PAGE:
Strasbourg Observers

The single judge and the single-sentence motivation (1): The Sloppy Decision in Deleuran v. Denmark

April 09, 2024

Eva Brems

‘The European Court as the main violator of human rights’, it said on a PowerPoint slide in my ECHR class this semester. This was a presentation by a guest speaker: an attorney with a lot of experience with ECtHR procedures. I had simply invited him to talk about this experience, but he had a message to convey that would trouble my idealistic students. With multiple illustrations from his practice, he showed that the Court, in its own procedures, does not respect the fair trial requirements it imposes on domestic courts. This is not only about the reasonable term requirement. Another key issue is the requirement to motivate a judgment. A very large part of the ECtHR’s rulings are decisions of inadmissibility. In 2023, the Court found 25,557 applications inadmissible, representing 67% of the 38,260 applications disposed of judicially in that year. Most of these dismissals are issued by a single judge. These decisions, which are not included in HUDOC, consist of a standard formulation of 4 sentences. The applicant is informed that a single judge has found their application to be inadmissible and is informed of the ground for inadmissibility under article 35 §3 (a). Nothing more. This leaves applicants and their attorneys guessing at the underlying reasoning. ‘How do I learn from this, as an attorney?’, my guest speaker expressed his frustration, ‘and how do I explain this to my client? How can my client come to terms with the fact that their experience of injustice was not recognized as such by the European Court of Human Rights (the Court) if we have no idea why?’

As scholars and teachers of the ECHR, we can ask ourselves the same question: can we really understand and explain the way the Court interprets its Convention if we don’t know what happens in the large majority of its rulings?

And there is a more fundamental and harrowing question underneath this, a question that concerns all ECHR rights holders: how can we trust that the Court’s rulings are just and fair if the majority of them lack motivation?

Over the years, occasionally a single-judge decision is brought to my attention, that I can only qualify as ‘bewildering’. I have no way of knowing if these are rare exceptions, or instead manifestations of a massive problem of substantive fairness in addition to the procedural fairness problem arising from the absence of motivation.

In today’s post, I would like to share the case of Pia Deleuran.

Ms. Deleuran is an attorney in Denmark, and was described to me as ‘an advocate for women’s rights, who often finds herself at odds with male colleagues and with an organization of fathers who claim more custody rights over their children’. She applied to the Court after losing a court case in Denmark about her right to reputation. She had sued a journalist and a director of TV2, after a TV2 news item reported allegations against her and included an interview with her. The item was about accusations by an association of fathers that certain attorneys acted controversially, for instance by inviting/inciting their clients to make false statements in cases about child custody and parental rights. The association had a list of attorneys they accused of such practices, on which Pia Deleuran’s name figured.

The Court of Appeal dismissed her claim (judgment of 16 November 2020), arguing that she had been able to defend herself in the interview and that it was clear from the news item that the accusation emanated from the association of fathers.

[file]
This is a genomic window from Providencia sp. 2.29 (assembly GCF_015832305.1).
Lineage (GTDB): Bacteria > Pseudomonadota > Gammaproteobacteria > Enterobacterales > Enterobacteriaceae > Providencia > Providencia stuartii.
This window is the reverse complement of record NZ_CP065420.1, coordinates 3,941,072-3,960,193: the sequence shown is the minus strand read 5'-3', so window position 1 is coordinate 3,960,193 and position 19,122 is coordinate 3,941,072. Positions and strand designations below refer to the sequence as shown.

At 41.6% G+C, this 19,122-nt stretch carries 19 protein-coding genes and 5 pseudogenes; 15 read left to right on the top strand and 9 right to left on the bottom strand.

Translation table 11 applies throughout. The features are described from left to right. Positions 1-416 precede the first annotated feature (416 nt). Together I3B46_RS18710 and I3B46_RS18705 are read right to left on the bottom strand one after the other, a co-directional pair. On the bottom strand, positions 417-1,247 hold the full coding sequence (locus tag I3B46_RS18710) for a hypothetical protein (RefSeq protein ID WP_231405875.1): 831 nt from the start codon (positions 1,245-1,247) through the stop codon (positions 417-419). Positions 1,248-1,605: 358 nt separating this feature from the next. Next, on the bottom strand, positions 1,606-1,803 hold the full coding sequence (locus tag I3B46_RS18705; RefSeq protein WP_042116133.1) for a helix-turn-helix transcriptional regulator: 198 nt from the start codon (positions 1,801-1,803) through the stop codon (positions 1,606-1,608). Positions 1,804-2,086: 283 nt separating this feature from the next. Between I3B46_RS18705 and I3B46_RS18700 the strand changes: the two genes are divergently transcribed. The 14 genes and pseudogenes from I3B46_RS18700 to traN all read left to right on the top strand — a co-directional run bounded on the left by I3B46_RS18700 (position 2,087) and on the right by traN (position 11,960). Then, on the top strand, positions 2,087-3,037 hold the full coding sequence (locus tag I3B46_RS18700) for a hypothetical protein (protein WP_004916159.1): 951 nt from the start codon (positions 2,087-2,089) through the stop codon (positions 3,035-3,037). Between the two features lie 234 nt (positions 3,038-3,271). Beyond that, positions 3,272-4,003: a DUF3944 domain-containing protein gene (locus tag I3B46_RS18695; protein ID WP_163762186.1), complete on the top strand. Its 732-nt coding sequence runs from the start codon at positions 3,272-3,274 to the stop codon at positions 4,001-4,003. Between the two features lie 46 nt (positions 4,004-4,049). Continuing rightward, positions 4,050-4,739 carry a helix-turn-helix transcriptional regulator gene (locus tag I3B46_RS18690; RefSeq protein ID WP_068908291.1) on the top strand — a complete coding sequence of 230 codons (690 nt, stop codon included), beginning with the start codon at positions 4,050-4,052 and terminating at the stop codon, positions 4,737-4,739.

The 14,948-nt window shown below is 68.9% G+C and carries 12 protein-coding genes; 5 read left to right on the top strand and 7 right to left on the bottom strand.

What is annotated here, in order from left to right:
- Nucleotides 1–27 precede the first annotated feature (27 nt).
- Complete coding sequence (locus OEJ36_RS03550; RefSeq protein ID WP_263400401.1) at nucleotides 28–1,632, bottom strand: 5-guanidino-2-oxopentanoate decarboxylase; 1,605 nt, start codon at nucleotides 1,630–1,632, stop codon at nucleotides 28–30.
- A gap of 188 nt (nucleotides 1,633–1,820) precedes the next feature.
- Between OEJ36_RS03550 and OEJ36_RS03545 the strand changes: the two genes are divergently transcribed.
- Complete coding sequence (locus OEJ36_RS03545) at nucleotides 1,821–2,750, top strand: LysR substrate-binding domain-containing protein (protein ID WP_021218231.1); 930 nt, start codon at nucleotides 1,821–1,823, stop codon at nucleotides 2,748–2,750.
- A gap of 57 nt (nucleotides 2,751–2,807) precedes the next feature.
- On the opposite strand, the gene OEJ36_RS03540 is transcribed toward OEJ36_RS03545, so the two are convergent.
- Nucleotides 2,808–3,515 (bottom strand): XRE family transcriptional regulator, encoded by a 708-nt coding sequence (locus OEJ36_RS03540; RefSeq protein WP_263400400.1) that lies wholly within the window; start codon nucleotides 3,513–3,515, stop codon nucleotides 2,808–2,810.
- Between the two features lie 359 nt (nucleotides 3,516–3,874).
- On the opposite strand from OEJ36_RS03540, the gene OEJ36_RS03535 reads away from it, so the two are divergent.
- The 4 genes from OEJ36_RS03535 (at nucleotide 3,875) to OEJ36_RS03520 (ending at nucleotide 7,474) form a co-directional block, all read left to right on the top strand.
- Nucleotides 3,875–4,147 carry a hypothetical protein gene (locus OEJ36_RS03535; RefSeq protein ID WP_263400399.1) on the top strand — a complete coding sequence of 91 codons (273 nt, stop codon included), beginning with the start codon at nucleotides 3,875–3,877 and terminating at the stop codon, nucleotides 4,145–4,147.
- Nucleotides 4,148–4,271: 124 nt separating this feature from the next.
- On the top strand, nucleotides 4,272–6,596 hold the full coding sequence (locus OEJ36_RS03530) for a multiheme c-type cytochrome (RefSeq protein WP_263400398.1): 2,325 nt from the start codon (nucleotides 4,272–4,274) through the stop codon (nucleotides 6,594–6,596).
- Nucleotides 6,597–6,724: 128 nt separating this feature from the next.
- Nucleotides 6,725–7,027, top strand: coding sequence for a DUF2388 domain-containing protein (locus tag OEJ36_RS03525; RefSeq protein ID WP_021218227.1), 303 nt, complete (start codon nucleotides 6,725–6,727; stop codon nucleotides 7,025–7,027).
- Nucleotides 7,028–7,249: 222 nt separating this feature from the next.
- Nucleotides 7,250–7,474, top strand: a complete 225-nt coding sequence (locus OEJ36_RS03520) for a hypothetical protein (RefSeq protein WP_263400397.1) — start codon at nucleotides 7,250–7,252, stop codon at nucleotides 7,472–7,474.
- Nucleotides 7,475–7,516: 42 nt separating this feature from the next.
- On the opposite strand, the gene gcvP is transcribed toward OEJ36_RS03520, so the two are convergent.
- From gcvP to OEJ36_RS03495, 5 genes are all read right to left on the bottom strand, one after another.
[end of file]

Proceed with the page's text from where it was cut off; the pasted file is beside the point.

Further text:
She applied to the European Court of Human Rights, alleging a violation of Article 8 ECHR. As an annex to her application form, she attached a legal opinion by an emeritus professor specialized in media law and related ECtHR case law. This is an expert, who is still very active as an internationally recognized author and as an expert in the Council of Europe context. The legal opinion argues in twelve pages that the domestic judgment fails to guarantee the applicant’s right to privacy and reputation in accordance with Article 8 ECHR. It includes numerous references to the ECtHR case law and claims in particular that the domestic court has not done any balancing of the Article 8 and Article 10 rights involved. The opinion refers to the six criteria set out in the Grand Chamber judgments of 7 February 2012 in the cases Axel Springer v Germany (no.1) (from the perspective of Article 10) and Von Hannover v Germany (no. 2) (from the perspective of Article 8), and argues that the domestic court should have conducted a balancing exercise using these criteria, and moreover, that a correct application of these criteria would have had to lead to a finding in favour of Pia Deleuran. Without even considering the second point (which requires going into the case details), I do not doubt that I would have given the same advice on the first point. The defamation case law of the ECtHR has embraced a type of procedural review as its standard approach, ruling that failure of the domestic bodies to conduct a proper proportionality assessment along the criteria set out in the case law, leads to the finding of a violation. The legal opinion submitted by Pia Deleuran refers amongst others to Parfentyev v Russia, Lewit v Austria and Sağdiç v Turkey as examples of this approach.

While Pia Deleuran, thus, had good reasons to expect to win her case in Strasbourg, a single judge decided that her application was inadmissible.

The decision reads as follows (the highlighting of the second sentence is mine):

The European Court of Human Rights, sitting on 13 January 2022 in a single-judge formation pursuant to Articles 24 § 2 and 27 of the Convention, has examined the application as submitted.
The application refers to Article 10 §1 of the Convention.
The Court finds in the light of all the material in its possession that the matters complained of do not disclose any appearance of a violation of the rights and freedoms set out in the Convention or the Protocols thereto. Accordingly, these complaints are manifestly ill-founded within the meaning of Article 35 §3 (a).  
The Court declares the application inadmissible.

To be clear, the application claimed a violation of Article 8 ECHR, and not of Article 10 ECHR, which in this case can be seen as a competing right.

One can only imagine the consternation when Pia Deleuran and her attorney, carefully reading this decision for any trace of an explanation for the dismissal of their complaint, find that the Court mis-labelled their application as being about Article 10 instead of Article 8.

They reacted by sending a letter to the (then) President and Vice-Presidents of the Court, as well as the relevant section president and the Judge who made the decision. They never received any reply to that letter.